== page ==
| 8:04 pm on Feb 3, 2002 (gmt 0)|
i might end up getting some oddball client who is NEVER satisfied and might try to hold me to blame.
sounds like my boss on a good day!! :)
| 8:04 pm on Feb 3, 2002 (gmt 0)|
CF, take a look at this thread [webmasterworld.com], there's a link to a great prenuptial agreement that helps iron out some of the unrealistic expectations.
| 10:48 am on Feb 4, 2002 (gmt 0)|
cheers rcjordan, but i'm looking at more than that including legal insurances. one client i have is verging on suing his former web designers for poor advice etc - they advised him to send email spam and his site got taken down and took months to get back online - nobody wanted him. i had to build him a new site. he's very wary of all web designers now even though i got him top rankings all over the place.
| 11:57 am on Feb 4, 2002 (gmt 0)|
It sounds like you're talking about two different things: design versus promotion (example- the spam Emails).
It's necessary to explain to people that webs are not different than brick-and-mortar businesses. Both require advertising and customer satisfaction. Too often I believe most people think Internet + Web Site = $.
Personally, I tell everyone up front that I don't guarantee anything and just because you have a web site doesn't mean you're going to make money. I include factors such as competition from existing sites and time lapses from submitting to SE's to actually getting indexed. I always discourage the use of spam and explain the potential hazards. Beyond submitting sites to SE's, I don't get too involved in promotions. There are people more skilled in that than I.
| 5:49 pm on Feb 4, 2002 (gmt 0)|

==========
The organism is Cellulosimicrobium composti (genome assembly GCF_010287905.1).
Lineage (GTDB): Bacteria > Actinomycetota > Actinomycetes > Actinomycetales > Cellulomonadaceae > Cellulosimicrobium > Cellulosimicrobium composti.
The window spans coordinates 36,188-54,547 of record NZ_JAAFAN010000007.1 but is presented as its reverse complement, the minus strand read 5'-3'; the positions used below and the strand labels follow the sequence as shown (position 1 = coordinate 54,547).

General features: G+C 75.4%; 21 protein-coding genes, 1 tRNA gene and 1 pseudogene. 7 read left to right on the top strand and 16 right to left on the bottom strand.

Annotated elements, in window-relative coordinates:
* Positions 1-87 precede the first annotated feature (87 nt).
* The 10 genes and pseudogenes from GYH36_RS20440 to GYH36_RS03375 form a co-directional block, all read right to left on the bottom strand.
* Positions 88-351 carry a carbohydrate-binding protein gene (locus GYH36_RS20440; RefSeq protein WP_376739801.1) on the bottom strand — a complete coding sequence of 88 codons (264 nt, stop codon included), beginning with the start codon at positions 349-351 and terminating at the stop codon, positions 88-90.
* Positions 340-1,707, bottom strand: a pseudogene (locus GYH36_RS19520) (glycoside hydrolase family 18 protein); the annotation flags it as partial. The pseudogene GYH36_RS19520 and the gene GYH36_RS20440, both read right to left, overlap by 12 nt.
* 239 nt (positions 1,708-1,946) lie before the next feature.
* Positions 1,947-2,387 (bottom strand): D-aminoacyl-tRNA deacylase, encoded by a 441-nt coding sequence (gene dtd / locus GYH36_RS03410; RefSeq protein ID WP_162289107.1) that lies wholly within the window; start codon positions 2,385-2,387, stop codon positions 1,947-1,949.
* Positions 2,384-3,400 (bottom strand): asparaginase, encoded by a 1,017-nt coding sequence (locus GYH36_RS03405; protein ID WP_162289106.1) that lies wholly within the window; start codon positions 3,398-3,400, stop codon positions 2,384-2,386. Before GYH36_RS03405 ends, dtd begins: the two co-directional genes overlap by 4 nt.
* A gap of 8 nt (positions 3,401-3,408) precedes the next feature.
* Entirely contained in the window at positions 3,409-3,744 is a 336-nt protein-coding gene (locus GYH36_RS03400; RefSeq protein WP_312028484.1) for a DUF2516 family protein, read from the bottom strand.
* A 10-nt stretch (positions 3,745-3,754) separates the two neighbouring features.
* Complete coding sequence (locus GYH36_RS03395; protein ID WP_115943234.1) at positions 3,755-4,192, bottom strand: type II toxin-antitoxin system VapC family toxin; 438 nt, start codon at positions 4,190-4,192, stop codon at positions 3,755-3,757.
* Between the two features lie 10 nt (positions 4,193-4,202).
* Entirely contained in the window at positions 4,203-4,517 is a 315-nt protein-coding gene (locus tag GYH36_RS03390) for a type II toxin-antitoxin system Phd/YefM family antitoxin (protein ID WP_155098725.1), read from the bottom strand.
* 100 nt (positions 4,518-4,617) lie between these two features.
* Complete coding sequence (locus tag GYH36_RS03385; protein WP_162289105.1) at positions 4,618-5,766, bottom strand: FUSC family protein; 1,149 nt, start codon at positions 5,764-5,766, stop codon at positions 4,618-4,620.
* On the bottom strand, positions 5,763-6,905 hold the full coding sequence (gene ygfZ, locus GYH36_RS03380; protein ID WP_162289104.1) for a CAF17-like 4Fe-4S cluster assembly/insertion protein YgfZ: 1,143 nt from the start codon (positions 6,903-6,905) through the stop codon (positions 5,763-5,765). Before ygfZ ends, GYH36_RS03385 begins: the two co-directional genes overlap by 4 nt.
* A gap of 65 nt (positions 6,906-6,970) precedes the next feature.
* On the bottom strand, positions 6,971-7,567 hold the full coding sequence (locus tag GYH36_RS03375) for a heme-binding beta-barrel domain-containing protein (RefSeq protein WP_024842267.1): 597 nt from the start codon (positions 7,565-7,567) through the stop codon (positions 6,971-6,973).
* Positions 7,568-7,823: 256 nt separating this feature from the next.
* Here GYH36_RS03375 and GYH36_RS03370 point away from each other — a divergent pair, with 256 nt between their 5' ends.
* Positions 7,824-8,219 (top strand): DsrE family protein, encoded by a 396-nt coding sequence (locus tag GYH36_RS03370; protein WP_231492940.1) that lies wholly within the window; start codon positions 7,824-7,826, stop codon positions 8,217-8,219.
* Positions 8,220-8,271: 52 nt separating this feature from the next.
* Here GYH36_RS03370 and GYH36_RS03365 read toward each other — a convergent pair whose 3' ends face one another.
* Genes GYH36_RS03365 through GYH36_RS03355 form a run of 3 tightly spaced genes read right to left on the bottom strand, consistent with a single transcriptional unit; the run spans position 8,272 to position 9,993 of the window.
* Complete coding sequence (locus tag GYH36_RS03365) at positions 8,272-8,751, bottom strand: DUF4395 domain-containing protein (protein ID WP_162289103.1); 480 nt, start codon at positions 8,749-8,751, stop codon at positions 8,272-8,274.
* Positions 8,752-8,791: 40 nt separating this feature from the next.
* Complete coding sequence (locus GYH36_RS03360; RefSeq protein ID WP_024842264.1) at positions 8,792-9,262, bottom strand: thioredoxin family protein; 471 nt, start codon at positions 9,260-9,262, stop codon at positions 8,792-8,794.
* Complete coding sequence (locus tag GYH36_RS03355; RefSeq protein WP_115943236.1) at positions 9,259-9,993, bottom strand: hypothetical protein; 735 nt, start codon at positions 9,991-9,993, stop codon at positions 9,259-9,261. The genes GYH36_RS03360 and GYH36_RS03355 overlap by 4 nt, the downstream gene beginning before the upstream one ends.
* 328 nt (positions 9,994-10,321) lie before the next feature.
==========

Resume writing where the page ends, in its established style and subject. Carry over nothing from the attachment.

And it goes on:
marshall - i'm talking about legal cover for any aspects of web development / SEO or whatever.
we can do what we feel (or know) to be right, we can do our best, but will explicitly stating that we can't guarantee anything be enough to stop a disappointed client (who may have expected far too much) from employing a lawyer? the answer is no.
is *anyone* taking any legal protection of any kind?
| 5:54 pm on Feb 4, 2002 (gmt 0)|
No matter how good your legalese is, anyone can find reason to sue you. There are ALWAYS lawyers willing to take a case. The best thing, or should I say "at minimum," you should do is at least include some sort of damage limitation clause, something to the effect that it cannot exceed the cost of the design and does not allow for legal fees or punitive damages. The latter two are what are most expensive.
| 5:59 pm on Feb 4, 2002 (gmt 0)|
Yer just the web developer not their sales or market team. Its their job to push the site.....
| 6:30 pm on Feb 4, 2002 (gmt 0)|
|No matter how good your legalese is, anyone can find reason to sue you |
that is EXACTLY what i'm saying and EXACTLY why i'm asking if anyone has any LEGAL COVER as opposed to get out clauses in contracts. whether a client has a legal case or not, could you afford legal fees to defend yourself? i sure as hell couldnt.
so again, has anyone got any legal cover??
| 6:46 pm on Feb 4, 2002 (gmt 0)|
Um... Could you just add a paragraph to the contract saying your liability for the function, profitability or content of the site ends on the date the customer signs an acceptance statement for completion of the work?